During the negotiation phase, it is also legitimate for the acquirer to need to have access to a certain amount of information on the target to assess its activity and negotiate the purchase agreement with full knowledge of the facts. However, until the authorization, the notifying parties remain independent companies and must act as such so as not to damage the market irreparably. If the exchanges of information go beyond what is necessary and become systematic, an unsupervised and excessive access by the acquirer to the target's sensitive business information can constitute an indication that even before the antitrust authorization, the acquirer exercises a decisive influence over the target. Therefore, it must be ensured that only the exchanges of information which are strictly justified by the needs of the operation are authorized.

This is even more true and sensitive when the acquirer is one of the target's competitors.

As rightly recalled by the French Competition Authority's President in her article and in the Federal Trade Commission's paper2, mergers between competitors are operations which present the greatest risk of gun-jumping. In particular, in the phase preceding the authorization, competitors are exposed to significant risks of exchanges of unlawful information.

It must not be forgotten that, even when the operation does not need to be authorized by a competition authority, an exchange of sensitive business information between competing operators - which does not present a risk of gun-jumping - could still fall under the prohibition of concerted practices, until the closing of the operation.

Accordingly, the notifying parties should be careful not to exchange sensitive information during their negotiations or to do so only via a "clean team" procedure where only those not involved in the acquirer's strategy or business policy may have access to sensitive information. 

The appointment of the target's managers

It is consistently held in the competition authorities' analysis that the appointment of managers is an element which might lead to the conclusion that a target company has been taken over. Therefore, the effective assumption of office of the managers appointed by the acquirer, alone or jointly, is formally prohibited before any authorization. On the other hand, it is quite possible to provide that a manager will be appointed subject to the authorization. However, this manager cannot start exercising his duties before the authorization.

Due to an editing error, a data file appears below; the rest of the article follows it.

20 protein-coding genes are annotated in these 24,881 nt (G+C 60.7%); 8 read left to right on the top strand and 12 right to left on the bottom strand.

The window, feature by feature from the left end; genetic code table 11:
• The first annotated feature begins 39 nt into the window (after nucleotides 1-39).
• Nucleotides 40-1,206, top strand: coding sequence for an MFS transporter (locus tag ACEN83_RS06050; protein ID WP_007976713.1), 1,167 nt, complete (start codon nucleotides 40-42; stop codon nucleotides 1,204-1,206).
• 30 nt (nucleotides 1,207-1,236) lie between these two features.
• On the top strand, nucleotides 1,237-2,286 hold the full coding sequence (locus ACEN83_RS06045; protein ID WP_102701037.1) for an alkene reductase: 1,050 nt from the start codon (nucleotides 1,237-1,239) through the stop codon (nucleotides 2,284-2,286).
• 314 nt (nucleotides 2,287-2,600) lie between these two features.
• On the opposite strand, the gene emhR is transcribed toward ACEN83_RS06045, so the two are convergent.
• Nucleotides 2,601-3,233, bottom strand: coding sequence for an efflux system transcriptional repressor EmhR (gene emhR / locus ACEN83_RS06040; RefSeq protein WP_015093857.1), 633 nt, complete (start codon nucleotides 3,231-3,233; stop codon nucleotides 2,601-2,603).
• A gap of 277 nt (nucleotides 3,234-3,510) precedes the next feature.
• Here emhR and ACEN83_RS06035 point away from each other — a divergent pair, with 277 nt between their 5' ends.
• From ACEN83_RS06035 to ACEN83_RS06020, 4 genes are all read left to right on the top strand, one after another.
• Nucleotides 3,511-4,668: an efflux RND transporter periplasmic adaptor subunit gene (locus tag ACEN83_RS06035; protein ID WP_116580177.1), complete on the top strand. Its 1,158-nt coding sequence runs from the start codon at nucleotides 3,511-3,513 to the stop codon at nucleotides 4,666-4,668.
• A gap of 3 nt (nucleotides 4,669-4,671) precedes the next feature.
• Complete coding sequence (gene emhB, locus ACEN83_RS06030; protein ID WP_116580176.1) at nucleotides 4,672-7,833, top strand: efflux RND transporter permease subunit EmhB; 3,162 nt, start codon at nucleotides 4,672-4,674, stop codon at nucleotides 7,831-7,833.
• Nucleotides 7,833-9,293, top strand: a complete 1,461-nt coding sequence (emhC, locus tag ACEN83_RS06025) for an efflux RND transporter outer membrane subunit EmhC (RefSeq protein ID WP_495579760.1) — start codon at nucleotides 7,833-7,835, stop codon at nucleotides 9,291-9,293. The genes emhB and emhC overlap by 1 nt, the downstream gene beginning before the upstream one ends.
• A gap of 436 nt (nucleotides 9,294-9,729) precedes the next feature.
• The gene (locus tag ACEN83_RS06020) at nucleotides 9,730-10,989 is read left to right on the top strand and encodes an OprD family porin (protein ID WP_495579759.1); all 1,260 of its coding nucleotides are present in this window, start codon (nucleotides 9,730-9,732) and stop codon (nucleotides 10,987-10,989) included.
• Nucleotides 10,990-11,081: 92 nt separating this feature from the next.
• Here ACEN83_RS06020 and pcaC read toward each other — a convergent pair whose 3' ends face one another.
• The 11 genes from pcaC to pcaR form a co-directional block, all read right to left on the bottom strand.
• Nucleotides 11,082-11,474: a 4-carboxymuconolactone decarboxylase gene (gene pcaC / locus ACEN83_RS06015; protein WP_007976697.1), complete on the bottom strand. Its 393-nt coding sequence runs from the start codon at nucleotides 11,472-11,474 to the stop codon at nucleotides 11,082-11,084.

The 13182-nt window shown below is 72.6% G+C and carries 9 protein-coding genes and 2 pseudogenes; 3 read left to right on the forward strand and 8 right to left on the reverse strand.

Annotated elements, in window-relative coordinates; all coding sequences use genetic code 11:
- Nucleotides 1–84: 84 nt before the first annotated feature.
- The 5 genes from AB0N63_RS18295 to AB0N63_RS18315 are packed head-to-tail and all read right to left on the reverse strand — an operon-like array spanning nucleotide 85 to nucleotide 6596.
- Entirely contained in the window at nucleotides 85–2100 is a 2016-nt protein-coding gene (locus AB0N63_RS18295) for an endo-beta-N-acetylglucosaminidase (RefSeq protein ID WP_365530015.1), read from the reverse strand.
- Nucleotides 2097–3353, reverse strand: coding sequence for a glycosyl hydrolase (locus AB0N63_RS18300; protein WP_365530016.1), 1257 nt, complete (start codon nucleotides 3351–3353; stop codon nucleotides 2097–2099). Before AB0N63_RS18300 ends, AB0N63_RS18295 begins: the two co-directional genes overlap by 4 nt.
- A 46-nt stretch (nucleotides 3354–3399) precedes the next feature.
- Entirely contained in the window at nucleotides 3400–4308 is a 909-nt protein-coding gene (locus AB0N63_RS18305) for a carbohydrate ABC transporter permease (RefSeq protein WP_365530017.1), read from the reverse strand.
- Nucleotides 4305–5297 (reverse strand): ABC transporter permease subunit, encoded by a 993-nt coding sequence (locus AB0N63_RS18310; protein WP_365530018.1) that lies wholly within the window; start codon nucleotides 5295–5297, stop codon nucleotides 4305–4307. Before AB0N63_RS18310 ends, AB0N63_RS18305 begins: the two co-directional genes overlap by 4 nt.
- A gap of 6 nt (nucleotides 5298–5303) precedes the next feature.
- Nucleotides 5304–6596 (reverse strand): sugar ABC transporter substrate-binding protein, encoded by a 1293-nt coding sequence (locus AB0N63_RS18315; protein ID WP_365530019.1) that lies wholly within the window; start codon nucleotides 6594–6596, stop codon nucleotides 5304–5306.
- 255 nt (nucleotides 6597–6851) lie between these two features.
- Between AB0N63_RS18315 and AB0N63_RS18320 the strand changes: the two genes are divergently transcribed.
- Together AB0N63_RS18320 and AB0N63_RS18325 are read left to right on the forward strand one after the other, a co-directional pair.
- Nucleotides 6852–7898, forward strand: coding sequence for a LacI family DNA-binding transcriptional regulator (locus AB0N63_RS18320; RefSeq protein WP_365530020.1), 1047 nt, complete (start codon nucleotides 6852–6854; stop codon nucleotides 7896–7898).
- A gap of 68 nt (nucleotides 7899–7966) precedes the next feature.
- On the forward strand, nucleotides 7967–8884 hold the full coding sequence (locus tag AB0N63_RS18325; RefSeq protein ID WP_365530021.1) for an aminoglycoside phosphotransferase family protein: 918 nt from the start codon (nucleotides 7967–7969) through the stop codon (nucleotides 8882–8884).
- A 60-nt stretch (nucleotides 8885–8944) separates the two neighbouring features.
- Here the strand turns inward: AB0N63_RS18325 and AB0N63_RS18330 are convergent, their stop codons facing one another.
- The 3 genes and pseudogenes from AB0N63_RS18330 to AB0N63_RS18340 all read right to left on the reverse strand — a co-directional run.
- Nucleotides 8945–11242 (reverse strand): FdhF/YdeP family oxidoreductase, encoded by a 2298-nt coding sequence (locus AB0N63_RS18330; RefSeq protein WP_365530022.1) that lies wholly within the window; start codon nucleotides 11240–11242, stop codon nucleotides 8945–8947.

Determining the target's strategy

Before the authorization, the target must continue to act as an autonomous company independent from the acquirer. It must not in any event anticipate an authorization and act by putting itself under the prism of the future merged entity. Any behavior to the contrary, which might guide the target's strategy other than in its sole interest, would be reprehensible from a competition law point of view.
For example, in the Altice/SFR case, the parties prepared the commercialization of a common project whereas they had not yet received the authorization. Moreover, they coordinated their conduct on the market by operationally implementing this project during the suspensive period.

Practical recommendations to avoid risks of gun jumping 

In general, it should be ensured that the acquirer does not obtain at any time a decisive influence over the target before the authorization. Care must be taken that there is no de facto change of control before its authorization by the Commission or the competent authority. To do so, the notifying parties must notably respect a body of essential rules of conduct while keeping in mind that each operation has its specificities and requires the implementation of an adapted action plan.